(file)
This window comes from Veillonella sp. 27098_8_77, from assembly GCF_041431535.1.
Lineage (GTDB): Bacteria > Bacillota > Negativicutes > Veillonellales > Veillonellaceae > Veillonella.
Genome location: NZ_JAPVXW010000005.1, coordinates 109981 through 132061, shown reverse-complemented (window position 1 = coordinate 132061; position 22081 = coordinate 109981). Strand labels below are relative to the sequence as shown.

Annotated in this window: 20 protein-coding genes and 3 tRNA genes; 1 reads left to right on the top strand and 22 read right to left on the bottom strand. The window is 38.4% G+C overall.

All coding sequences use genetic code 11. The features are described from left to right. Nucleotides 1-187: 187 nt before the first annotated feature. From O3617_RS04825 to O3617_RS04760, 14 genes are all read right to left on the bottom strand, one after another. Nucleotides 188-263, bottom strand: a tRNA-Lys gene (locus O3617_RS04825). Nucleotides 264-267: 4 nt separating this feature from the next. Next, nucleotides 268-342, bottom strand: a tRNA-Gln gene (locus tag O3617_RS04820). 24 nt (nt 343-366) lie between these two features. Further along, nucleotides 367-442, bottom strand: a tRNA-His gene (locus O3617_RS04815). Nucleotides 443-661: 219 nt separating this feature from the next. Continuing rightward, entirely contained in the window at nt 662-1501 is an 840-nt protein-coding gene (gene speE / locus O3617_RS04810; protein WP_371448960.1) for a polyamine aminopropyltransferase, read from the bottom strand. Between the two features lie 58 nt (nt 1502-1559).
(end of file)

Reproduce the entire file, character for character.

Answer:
This window comes from Veillonella sp. 27098_8_77, from assembly GCF_041431535.1.
Lineage (GTDB): Bacteria > Bacillota > Negativicutes > Veillonellales > Veillonellaceae > Veillonella.
Genome location: NZ_JAPVXW010000005.1, coordinates 109981 through 132061, shown reverse-complemented (window position 1 = coordinate 132061; position 22081 = coordinate 109981). Strand labels below are relative to the sequence as shown.

Annotated in this window: 20 protein-coding genes and 3 tRNA genes; 1 reads left to right on the top strand and 22 read right to left on the bottom strand. The window is 38.4% G+C overall.

All coding sequences use genetic code 11. The features are described from left to right. Nucleotides 1-187: 187 nt before the first annotated feature. From O3617_RS04825 to O3617_RS04760, 14 genes are all read right to left on the bottom strand, one after another. Nucleotides 188-263, bottom strand: a tRNA-Lys gene (locus O3617_RS04825). Nucleotides 264-267: 4 nt separating this feature from the next. Next, nucleotides 268-342, bottom strand: a tRNA-Gln gene (locus tag O3617_RS04820). 24 nt (nt 343-366) lie between these two features. Further along, nucleotides 367-442, bottom strand: a tRNA-His gene (locus O3617_RS04815). Nucleotides 443-661: 219 nt separating this feature from the next. Continuing rightward, entirely contained in the window at nt 662-1501 is an 840-nt protein-coding gene (gene speE / locus O3617_RS04810; protein WP_371448960.1) for a polyamine aminopropyltransferase, read from the bottom strand. Between the two features lie 58 nt (nt 1502-1559).